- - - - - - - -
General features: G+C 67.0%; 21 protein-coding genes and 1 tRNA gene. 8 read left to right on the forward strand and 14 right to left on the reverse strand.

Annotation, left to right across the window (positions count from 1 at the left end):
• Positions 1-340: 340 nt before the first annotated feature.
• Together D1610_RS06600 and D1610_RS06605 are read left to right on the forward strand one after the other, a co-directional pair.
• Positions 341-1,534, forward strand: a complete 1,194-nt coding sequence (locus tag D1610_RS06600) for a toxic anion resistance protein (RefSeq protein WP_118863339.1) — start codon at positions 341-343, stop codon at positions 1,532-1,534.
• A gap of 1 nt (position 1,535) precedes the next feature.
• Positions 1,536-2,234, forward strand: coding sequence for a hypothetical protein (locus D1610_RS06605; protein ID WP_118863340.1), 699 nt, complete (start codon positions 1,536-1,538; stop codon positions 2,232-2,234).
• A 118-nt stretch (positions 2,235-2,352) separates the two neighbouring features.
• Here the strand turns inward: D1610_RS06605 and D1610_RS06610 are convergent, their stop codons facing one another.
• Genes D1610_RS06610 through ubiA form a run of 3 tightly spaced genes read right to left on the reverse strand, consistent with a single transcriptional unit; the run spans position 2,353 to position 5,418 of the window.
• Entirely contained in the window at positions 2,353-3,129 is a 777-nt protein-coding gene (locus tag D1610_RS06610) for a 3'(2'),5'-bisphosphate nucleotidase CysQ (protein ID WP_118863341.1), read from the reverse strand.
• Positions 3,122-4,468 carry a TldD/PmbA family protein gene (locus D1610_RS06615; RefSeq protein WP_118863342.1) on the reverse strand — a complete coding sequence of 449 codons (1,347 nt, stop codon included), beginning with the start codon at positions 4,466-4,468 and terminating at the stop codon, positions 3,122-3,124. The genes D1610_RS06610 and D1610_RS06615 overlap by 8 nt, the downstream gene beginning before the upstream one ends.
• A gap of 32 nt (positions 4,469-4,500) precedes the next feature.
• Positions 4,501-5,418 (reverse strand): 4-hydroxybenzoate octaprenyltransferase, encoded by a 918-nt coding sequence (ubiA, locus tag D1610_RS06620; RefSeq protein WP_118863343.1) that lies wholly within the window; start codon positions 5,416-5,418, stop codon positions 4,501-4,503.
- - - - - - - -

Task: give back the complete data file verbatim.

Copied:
General features: G+C 67.0%; 21 protein-coding genes and 1 tRNA gene. 8 read left to right on the forward strand and 14 right to left on the reverse strand.

Annotation, left to right across the window (positions count from 1 at the left end):
• Positions 1-340: 340 nt before the first annotated feature.
• Together D1610_RS06600 and D1610_RS06605 are read left to right on the forward strand one after the other, a co-directional pair.
• Positions 341-1,534, forward strand: a complete 1,194-nt coding sequence (locus tag D1610_RS06600) for a toxic anion resistance protein (RefSeq protein WP_118863339.1) — start codon at positions 341-343, stop codon at positions 1,532-1,534.
• A gap of 1 nt (position 1,535) precedes the next feature.
• Positions 1,536-2,234, forward strand: coding sequence for a hypothetical protein (locus D1610_RS06605; protein ID WP_118863340.1), 699 nt, complete (start codon positions 1,536-1,538; stop codon positions 2,232-2,234).
• A 118-nt stretch (positions 2,235-2,352) separates the two neighbouring features.
• Here the strand turns inward: D1610_RS06605 and D1610_RS06610 are convergent, their stop codons facing one another.
• Genes D1610_RS06610 through ubiA form a run of 3 tightly spaced genes read right to left on the reverse strand, consistent with a single transcriptional unit; the run spans position 2,353 to position 5,418 of the window.
• Entirely contained in the window at positions 2,353-3,129 is a 777-nt protein-coding gene (locus tag D1610_RS06610) for a 3'(2'),5'-bisphosphate nucleotidase CysQ (protein ID WP_118863341.1), read from the reverse strand.
• Positions 3,122-4,468 carry a TldD/PmbA family protein gene (locus D1610_RS06615; RefSeq protein WP_118863342.1) on the reverse strand — a complete coding sequence of 449 codons (1,347 nt, stop codon included), beginning with the start codon at positions 4,466-4,468 and terminating at the stop codon, positions 3,122-3,124. The genes D1610_RS06610 and D1610_RS06615 overlap by 8 nt, the downstream gene beginning before the upstream one ends.
• A gap of 32 nt (positions 4,469-4,500) precedes the next feature.
• Positions 4,501-5,418 (reverse strand): 4-hydroxybenzoate octaprenyltransferase, encoded by a 918-nt coding sequence (ubiA, locus tag D1610_RS06620; RefSeq protein WP_118863343.1) that lies wholly within the window; start codon positions 5,416-5,418, stop codon positions 4,501-4,503.